Uganda still hopeful for petrol dollars
Uganda was the first country in East Africa to discover commercial deposits of oil, followed by Kenya and later Tanzania discovered offshore gas. However, Kenya has already enjoyed its first export of crude oil compared to Uganda which is still negotiating for a refinery as well as a pipeline. France’s Total, UK-listed Tullow Oil and the China National Offshore Oil Corporation jointly control three oil blocks.
Recent developments in January and February have seen the UK explorer experiencing critical financial health which has threatened the life of the fledgling oil industry both in Kenya and Uganda. In Uganda, the company has already cut back on its operations and shown willingness to dispose of a huge part of its stake in the country’s oil industry. Tullow’s financial struggles are attributed to a drop in revenue from its Ghana operation, and delays in operations and sale of its stake in East Africa.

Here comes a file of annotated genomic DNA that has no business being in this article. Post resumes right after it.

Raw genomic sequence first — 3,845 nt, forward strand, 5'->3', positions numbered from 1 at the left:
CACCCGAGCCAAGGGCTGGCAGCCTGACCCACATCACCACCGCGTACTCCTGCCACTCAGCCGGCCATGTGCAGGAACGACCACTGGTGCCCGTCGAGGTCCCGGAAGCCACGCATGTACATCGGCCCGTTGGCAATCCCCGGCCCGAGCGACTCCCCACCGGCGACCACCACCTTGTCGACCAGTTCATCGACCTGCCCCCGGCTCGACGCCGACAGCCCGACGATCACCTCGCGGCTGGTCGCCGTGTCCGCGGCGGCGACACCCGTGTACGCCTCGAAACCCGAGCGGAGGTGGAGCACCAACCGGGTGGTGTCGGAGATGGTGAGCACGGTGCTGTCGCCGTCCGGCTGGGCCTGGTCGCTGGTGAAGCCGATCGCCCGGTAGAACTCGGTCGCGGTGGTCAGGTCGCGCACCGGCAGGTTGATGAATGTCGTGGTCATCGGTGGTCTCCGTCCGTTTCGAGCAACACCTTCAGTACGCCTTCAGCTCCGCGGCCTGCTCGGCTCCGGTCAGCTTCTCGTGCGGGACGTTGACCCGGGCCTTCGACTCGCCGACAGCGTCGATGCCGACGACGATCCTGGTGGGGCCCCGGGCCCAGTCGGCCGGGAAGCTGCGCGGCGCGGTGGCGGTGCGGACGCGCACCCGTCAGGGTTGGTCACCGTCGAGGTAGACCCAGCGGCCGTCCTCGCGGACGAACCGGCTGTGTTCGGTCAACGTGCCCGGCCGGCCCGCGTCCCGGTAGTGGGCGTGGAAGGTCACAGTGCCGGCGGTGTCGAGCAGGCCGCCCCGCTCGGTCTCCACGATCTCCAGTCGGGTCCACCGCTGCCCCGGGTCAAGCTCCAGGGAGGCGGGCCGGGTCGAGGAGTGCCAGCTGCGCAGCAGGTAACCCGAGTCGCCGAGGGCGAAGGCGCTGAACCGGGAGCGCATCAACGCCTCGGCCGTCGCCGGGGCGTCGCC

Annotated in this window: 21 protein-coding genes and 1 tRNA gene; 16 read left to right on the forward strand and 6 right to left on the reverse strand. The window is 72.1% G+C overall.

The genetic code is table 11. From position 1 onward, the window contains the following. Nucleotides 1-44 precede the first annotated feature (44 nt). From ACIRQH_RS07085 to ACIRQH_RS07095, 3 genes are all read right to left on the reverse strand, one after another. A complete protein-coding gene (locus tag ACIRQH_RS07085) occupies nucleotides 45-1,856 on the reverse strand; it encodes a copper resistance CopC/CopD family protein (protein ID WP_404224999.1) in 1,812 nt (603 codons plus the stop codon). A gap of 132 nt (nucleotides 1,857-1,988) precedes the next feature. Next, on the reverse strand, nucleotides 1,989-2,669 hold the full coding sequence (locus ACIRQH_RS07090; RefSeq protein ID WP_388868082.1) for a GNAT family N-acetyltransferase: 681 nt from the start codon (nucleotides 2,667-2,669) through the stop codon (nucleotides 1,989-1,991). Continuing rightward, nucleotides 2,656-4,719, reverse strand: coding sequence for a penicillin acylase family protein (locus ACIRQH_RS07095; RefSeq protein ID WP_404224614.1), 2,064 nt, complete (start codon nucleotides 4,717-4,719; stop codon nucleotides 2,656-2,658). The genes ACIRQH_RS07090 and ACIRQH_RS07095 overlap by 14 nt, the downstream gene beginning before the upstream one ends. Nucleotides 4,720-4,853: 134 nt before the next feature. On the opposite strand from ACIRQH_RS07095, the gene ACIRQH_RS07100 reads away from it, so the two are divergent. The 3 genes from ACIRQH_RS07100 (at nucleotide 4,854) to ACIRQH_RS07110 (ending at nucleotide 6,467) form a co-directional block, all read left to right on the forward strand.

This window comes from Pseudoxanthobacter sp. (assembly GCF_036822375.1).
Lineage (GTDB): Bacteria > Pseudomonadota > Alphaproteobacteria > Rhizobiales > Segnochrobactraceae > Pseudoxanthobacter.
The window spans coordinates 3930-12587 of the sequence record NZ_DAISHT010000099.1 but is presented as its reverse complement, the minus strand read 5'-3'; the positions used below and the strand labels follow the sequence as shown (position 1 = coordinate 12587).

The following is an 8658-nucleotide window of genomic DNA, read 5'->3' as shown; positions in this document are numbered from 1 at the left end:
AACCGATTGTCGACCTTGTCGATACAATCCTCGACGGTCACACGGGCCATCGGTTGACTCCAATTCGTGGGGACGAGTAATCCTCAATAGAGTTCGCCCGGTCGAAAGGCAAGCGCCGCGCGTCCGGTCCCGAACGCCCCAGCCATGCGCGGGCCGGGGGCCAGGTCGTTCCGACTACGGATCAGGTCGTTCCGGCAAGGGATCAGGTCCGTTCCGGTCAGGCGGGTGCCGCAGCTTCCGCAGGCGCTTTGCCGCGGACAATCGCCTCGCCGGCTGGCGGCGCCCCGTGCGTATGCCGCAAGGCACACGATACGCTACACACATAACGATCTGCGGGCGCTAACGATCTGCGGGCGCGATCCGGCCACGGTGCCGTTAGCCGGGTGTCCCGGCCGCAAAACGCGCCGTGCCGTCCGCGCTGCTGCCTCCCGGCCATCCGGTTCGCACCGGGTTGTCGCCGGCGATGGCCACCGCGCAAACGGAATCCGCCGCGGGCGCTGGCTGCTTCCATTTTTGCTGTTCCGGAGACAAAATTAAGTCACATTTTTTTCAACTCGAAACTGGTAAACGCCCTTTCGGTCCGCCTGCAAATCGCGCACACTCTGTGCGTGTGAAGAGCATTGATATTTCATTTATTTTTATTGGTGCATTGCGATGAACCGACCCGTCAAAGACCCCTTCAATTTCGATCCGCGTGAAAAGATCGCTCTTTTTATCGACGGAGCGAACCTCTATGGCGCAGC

However, the Ugandan government is keen on ensuring local participation in the oil business. Uganda National Oil Corporation has signed a deal with Stanbic Bank Uganda to provide credit to local companies who have an interest in tapping on the opportunities presented in the oil and gas sector.
In the financial sector, the World Bank is asking the Ugandan government to stop granting unnecessary tax exemptions because they are eroding a vast tax base that would otherwise bring in huge returns. The World Bank said this has denied Uganda an opportunity to increase the country’s tax ratio to the GDP, which remains low compared to other countries in sub-Saharan Africa and East Africa.
The Uganda Bureau of Statistics reported 3.4 percent inflation in January, from 3.6 percent in December.
Rwanda’s sovereign bond makes ripples abroad
Rwanda and the World Bank announced that they have issued a $40 million bond of its first kind in Rwandan Franc with Citi Bank as the lead manager. The bond is listed on the London Stock Exchange. The RWF-denominated bonds, listed for at least two weeks offered investors an annual coupon of 9.25% and are payable in US$. This bond offers foreign-based investors the confidence of venturing into the Rwandan market with a currency fluctuation shield. This comes after Standard & Poor (S&P), an international financial services company, maintained Rwanda’s rating at “B+”.